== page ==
We Need More Orthodox Jewish Voices in Advocating Pro-Life Options

We Need More Orthodox Jewish Voices in Advocating Pro-Life Options

Orthodox Jewish law permits abortion when the unborn is putting the mother’s physical life at risk. For some rabbinic authorities, the dispensation has been extended to consider the mother’s emotional and psychological state as factors before rendering a final decision on the matter. Although abortion on demand is prohibited, it is my belief that most Jews within the Orthodox community, and certainly those of other denominations within Judaism, advocate or passively accept pro-choice legislation throughout the mother’s pregnancy.

For Jews who do not follow the tenets of Orthodox Jewish law, many rabbis and Jewish leaders have happily adopted “my body, my right” as some type of Jewish value. As an Orthodox Jew myself, I find this position repugnant and a twisting of sacred text in order to be accepted within greater society. I feel Jews that take these types of counter-Jewish law positions are a result of our collective PTSD from 2,000 years of living in exile. We would rather be loved by the greater society than be stewards of God’s law. 

For the Orthodox Jewish community, the option of having pro-choice legislation ensures that if a mother’s physical life is at stake at any point in the pregnancy, one may terminate the baby. The problem with this stance is that 60,000,000 unborn babies, who never endangered their mother’s life, paid a severe price for this legislative acceptance. Furthermore, Jewish law also advocates to ensure that non-Jews uphold God’s law. 

Only 2% of abortions done were due to some medical complication the mother was experiencing at the time. Ninety-two percent of all abortions were done by women from their 20s-40s. One percent of women obtain an abortion because they became pregnant through rape, and less than 0.5% do so because of incest. The vast majority of abortions have nothing to do with any medical complications. Besides issuing an occasional organizational statement and a few clergy appearing in the media to discuss the topic, many Orthodox rabbis and institutional leaders have passively stood by and allowed the non-Jewish community, specifically the Christian conservative community, to take the reins on this issue. 

Last month, we read Isaiah chapter 1, where the prophet denounces the people who defraud the innocent, neglect the poor, and abuse the weak. Judaism is not Judaism if we disdain our responsibilities. We have a duty to give a voice to the most marginalized in society who are unable to defend themselves, even for people who are not from our faith community. Yet, for the less than 1% possibility of medical complications affecting mothers today in the Jewish community who may need an abortion, we are willing to stand by and be an accessory in terminating tens of millions.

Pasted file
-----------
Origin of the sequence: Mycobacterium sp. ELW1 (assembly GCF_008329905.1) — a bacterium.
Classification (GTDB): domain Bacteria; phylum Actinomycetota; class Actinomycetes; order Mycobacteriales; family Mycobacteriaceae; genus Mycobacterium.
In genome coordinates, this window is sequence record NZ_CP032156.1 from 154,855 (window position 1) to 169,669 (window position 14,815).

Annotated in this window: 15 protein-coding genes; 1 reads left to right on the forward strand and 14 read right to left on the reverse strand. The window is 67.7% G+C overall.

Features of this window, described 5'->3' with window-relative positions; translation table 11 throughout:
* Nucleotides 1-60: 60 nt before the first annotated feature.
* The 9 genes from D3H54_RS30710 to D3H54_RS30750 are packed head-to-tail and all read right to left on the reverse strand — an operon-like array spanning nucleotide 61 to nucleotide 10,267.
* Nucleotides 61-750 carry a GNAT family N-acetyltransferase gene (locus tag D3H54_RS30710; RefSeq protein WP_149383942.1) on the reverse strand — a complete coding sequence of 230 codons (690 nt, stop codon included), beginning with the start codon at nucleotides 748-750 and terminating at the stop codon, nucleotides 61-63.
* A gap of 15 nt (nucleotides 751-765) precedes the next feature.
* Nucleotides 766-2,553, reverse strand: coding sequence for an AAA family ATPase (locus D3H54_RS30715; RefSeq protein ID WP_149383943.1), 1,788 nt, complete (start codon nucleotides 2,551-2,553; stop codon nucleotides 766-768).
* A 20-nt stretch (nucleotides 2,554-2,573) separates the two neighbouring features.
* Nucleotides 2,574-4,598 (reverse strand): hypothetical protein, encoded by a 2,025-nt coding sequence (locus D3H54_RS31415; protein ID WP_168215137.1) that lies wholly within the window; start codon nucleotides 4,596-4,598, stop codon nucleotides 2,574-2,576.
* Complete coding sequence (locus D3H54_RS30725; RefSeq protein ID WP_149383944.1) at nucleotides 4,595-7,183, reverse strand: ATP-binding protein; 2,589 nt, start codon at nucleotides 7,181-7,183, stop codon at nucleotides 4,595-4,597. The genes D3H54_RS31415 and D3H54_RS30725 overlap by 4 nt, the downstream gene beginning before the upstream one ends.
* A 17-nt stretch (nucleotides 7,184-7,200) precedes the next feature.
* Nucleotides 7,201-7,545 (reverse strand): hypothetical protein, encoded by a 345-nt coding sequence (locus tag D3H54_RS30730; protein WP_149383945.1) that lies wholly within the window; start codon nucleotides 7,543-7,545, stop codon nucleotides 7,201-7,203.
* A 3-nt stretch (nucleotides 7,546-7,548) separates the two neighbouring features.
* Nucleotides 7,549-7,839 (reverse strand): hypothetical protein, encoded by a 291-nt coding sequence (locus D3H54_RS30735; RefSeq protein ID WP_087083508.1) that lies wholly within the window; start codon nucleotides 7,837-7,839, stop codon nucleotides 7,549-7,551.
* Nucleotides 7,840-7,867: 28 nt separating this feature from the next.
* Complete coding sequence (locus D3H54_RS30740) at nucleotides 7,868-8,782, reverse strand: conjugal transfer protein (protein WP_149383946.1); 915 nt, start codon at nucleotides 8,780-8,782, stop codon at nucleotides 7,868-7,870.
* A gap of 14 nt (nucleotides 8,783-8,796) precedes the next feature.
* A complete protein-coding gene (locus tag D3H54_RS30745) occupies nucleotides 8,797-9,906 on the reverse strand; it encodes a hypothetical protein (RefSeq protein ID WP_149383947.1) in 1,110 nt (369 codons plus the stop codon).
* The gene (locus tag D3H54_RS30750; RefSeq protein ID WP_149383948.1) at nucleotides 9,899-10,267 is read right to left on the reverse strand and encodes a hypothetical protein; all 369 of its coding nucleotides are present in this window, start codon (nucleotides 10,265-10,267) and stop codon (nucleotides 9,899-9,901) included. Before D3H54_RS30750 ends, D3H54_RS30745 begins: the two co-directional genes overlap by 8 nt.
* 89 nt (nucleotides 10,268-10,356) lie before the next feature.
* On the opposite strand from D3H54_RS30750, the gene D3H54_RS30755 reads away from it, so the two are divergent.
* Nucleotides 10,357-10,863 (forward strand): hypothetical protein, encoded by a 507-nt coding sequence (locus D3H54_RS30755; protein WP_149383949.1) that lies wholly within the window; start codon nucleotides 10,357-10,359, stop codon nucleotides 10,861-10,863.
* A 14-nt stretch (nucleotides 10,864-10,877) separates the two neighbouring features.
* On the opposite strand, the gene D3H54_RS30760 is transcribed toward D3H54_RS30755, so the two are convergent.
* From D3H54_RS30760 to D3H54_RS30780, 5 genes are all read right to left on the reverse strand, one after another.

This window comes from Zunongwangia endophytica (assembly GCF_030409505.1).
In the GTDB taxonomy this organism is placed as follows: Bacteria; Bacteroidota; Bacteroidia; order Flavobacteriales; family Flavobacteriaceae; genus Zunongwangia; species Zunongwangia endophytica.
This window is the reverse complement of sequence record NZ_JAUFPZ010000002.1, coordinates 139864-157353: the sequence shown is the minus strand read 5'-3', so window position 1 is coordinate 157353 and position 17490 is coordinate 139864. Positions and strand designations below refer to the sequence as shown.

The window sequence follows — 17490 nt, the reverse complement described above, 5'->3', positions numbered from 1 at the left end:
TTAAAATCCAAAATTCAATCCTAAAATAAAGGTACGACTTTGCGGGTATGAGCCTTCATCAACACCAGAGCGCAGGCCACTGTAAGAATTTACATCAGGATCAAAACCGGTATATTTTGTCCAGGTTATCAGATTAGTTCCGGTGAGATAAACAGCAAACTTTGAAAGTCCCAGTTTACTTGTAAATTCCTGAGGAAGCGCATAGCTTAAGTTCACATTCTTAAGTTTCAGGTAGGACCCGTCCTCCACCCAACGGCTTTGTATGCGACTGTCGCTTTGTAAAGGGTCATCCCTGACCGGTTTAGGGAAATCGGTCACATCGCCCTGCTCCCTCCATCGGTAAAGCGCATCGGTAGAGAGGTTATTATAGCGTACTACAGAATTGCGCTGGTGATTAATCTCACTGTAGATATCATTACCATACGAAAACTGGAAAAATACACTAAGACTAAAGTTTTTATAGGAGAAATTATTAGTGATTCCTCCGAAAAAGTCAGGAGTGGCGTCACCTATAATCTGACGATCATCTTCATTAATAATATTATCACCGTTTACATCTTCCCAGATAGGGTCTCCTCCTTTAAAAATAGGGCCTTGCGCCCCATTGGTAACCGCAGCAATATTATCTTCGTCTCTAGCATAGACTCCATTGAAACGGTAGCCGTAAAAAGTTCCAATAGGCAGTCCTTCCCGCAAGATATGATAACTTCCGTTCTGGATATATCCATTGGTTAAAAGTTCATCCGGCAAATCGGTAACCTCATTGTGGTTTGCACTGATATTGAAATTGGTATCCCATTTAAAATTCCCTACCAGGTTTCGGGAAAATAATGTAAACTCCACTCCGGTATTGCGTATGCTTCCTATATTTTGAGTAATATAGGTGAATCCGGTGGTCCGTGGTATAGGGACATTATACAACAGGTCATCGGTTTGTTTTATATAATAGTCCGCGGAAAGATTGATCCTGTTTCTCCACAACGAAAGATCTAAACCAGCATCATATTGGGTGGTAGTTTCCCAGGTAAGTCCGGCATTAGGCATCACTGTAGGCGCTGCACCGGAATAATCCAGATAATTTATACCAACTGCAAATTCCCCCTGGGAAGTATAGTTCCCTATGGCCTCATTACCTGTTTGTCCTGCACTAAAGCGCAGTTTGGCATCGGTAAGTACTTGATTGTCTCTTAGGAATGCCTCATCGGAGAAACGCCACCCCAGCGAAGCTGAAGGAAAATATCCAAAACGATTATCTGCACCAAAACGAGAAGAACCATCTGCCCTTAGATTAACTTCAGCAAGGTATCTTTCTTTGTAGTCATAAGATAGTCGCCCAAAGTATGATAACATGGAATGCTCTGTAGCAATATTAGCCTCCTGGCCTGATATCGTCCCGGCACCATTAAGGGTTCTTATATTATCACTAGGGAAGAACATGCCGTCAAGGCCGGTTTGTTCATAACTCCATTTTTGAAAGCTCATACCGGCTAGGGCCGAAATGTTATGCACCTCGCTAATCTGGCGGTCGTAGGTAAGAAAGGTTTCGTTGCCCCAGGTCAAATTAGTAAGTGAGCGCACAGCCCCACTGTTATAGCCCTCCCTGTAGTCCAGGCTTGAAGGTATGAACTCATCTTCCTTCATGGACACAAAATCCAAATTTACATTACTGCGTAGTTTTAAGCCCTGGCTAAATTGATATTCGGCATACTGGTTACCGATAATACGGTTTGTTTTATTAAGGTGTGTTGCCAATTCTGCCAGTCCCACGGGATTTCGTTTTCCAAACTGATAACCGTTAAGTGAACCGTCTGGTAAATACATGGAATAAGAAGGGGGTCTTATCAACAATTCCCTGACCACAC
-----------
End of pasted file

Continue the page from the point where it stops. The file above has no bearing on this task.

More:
For the record, I must confess that I was guilty of being a bystander on this issue for decades. However, in January of 2019, I had a transformation on the issue when the New York Senate passed the Reproductive Health Act. In celebration of legalizing abortion all the way up until birth, for any reason, One World Trade Center went pink! New York City gave a standing ovation to abortion. The most concentrated Orthodox Jewish community outside of Israel pretty much remained silent except for the Rabbinical Council of America, Agudath Israel of America, and a few others issuing the standard Jewish law position. What should have occurred was a day of fasting and repentance.

We owe a debt to Christian conservatives for advocating on behalf of the unborn for nearly 50 years as well as applaud the Supreme Court Justices for the courage to overturn Roe vs. Wade. As the individual states determine their abortion laws, there is an opportunity for the members of the Orthodox Jewish community to work hand in hand with Christians in proactively advocating for the unborn not to be terminated by elective abortions. 

With the universal High Holidays of Rosh Hashanah (Biblical New Year) and Yom Kippur (Day of Atonement) around the corner, it is a time of deep personal and collective introspection and reflection of our walk with God. The sacred season not only asks of us to renew our allegiance to the King and our responsibility in actualizing His Kingdom, but it also demands repentance. 

Confession is at the heart of repentance as stated, “They must confess the sin they have committed” (Numbers 5:5-7). The act of confession is more than feeling regret and a pledge not to repeat the sins committed. We are pleading our guilt in the heavenly court of law. More than eighty formal confessionals are declared during the Yom Kippur service. Some of these confessionals are repeated ten times. Some of these confessions include:

We have committed iniquity!

And for the sin we have sinned before You by desecrating Your name!

Regarding the first confession, the Hebrew term for “iniquity” is avon, crooked. In the context of this confession, we admit to God that we have used convoluted reasoning to persuade ourselves to sin. The second confession is an admission that we have brought discredit to our people or faith and thus about God Himself. 

The world should not think that the only Jewish voice out there is the one that is okay with on-demand abortions. We must go beyond issuing statements and work with our Christian brothers and sisters in providing alternatives to abortion by working on banning on-demand abortions as well as funding pregnancy centers. Millions depend upon us!

David Nekrutman is an Orthodox Jewish theologian with over two decades experience in the calling of Jewish-Christian relations. He currently serves as the Executive Director of The Isaiah Projects and is the Jewish Adviser to The Chosen. In 2018, he received his master’s in Biblical Literature from Oral Roberts University.

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